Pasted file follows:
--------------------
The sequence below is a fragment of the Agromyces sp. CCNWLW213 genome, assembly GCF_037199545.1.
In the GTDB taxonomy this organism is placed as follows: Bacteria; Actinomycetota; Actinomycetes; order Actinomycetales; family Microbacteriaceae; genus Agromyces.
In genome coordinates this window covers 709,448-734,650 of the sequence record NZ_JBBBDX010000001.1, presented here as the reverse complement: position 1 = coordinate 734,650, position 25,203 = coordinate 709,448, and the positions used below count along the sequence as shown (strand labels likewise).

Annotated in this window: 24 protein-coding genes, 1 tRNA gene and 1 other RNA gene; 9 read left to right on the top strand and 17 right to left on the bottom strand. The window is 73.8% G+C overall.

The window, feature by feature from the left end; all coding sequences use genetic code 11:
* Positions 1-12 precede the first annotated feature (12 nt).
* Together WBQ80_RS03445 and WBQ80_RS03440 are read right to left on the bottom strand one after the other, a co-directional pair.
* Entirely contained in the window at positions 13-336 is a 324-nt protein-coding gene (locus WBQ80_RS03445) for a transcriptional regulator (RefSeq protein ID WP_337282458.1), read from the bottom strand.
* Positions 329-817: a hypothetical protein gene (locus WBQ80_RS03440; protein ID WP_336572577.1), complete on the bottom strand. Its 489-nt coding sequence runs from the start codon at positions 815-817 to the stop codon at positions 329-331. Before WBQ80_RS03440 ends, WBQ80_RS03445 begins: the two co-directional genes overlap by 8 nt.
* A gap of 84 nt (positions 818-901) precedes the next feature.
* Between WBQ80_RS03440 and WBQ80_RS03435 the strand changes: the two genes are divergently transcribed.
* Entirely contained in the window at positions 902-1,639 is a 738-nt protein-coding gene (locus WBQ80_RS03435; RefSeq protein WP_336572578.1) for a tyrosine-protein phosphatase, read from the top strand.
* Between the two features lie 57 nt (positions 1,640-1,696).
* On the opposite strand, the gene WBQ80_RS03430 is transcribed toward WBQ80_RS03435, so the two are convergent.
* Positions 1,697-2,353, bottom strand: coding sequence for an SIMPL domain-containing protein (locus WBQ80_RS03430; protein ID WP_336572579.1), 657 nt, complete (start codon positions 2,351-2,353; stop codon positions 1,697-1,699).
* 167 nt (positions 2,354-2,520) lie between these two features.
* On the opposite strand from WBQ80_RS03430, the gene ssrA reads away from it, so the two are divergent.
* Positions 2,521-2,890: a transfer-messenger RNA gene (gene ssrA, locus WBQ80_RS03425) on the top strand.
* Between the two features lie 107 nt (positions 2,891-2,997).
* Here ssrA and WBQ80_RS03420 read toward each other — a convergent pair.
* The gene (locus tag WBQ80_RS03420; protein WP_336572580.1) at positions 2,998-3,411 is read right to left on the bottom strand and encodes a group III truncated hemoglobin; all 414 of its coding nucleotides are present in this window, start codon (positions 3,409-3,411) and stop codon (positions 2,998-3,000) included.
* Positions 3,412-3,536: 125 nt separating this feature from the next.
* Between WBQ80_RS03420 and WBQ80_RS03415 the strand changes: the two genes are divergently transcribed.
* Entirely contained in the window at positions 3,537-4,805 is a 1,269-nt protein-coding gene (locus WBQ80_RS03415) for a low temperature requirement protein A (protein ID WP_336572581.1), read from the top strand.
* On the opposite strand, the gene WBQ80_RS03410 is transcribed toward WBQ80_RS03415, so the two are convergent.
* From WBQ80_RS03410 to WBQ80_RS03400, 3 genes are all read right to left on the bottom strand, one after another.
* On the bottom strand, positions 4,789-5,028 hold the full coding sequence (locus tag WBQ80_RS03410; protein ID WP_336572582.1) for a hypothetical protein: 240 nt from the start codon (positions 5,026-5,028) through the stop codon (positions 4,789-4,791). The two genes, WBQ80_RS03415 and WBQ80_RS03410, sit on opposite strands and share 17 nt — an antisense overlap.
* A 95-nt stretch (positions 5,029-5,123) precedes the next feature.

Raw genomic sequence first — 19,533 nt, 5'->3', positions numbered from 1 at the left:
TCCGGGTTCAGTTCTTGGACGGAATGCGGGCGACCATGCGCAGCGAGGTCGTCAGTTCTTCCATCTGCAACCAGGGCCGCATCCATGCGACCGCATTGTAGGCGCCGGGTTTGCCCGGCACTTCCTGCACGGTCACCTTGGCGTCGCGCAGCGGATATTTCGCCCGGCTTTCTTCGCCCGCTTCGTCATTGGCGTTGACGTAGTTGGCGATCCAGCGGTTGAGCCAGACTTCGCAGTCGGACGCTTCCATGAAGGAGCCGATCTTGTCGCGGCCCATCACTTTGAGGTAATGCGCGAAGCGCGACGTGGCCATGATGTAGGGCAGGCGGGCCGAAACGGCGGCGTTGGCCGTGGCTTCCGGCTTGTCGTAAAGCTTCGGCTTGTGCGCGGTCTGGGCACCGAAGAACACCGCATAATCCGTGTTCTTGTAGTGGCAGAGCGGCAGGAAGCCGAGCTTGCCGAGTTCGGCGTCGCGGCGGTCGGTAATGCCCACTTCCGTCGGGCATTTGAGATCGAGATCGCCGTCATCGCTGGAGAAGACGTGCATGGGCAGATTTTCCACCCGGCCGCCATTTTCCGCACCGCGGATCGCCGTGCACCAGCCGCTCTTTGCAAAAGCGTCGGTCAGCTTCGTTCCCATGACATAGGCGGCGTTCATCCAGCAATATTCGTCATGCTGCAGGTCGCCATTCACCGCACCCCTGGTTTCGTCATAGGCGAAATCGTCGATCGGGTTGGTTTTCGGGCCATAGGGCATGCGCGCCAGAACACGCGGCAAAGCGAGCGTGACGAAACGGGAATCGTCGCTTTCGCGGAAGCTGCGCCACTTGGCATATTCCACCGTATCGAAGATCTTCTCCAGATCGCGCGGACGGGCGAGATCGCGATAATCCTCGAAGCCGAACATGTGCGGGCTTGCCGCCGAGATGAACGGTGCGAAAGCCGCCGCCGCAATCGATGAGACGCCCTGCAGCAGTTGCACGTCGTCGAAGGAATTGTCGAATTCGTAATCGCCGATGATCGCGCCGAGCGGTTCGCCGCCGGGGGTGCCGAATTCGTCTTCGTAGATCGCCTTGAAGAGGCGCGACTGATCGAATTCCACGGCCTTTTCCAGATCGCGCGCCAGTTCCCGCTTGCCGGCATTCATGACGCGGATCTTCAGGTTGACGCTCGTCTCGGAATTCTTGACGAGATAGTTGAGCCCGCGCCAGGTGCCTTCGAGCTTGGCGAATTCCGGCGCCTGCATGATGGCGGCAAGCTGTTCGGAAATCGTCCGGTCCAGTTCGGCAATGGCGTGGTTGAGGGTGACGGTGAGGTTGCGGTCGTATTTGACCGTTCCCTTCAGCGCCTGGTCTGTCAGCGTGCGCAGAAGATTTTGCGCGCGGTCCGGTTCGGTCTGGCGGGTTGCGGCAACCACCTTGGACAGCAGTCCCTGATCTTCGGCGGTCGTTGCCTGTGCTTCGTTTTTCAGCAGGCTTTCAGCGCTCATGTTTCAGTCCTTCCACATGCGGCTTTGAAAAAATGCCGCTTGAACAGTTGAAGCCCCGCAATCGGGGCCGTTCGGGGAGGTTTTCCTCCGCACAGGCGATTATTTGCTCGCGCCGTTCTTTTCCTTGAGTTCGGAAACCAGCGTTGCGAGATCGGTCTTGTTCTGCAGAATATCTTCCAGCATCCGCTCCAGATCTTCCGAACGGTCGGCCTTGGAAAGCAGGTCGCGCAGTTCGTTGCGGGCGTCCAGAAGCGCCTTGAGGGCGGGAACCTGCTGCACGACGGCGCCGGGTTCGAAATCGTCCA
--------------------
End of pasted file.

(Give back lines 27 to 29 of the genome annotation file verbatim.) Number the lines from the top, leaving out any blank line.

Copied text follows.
* On the bottom strand, positions 4,789-5,028 hold the full coding sequence (locus tag WBQ80_RS03410; protein ID WP_336572582.1) for a hypothetical protein: 240 nt from the start codon (positions 5,026-5,028) through the stop codon (positions 4,789-4,791). The two genes, WBQ80_RS03415 and WBQ80_RS03410, sit on opposite strands and share 17 nt — an antisense overlap.
* A 95-nt stretch (positions 5,029-5,123) precedes the next feature.

Raw genomic sequence first — 19,533 nt, 5'->3', positions numbered from 1 at the left: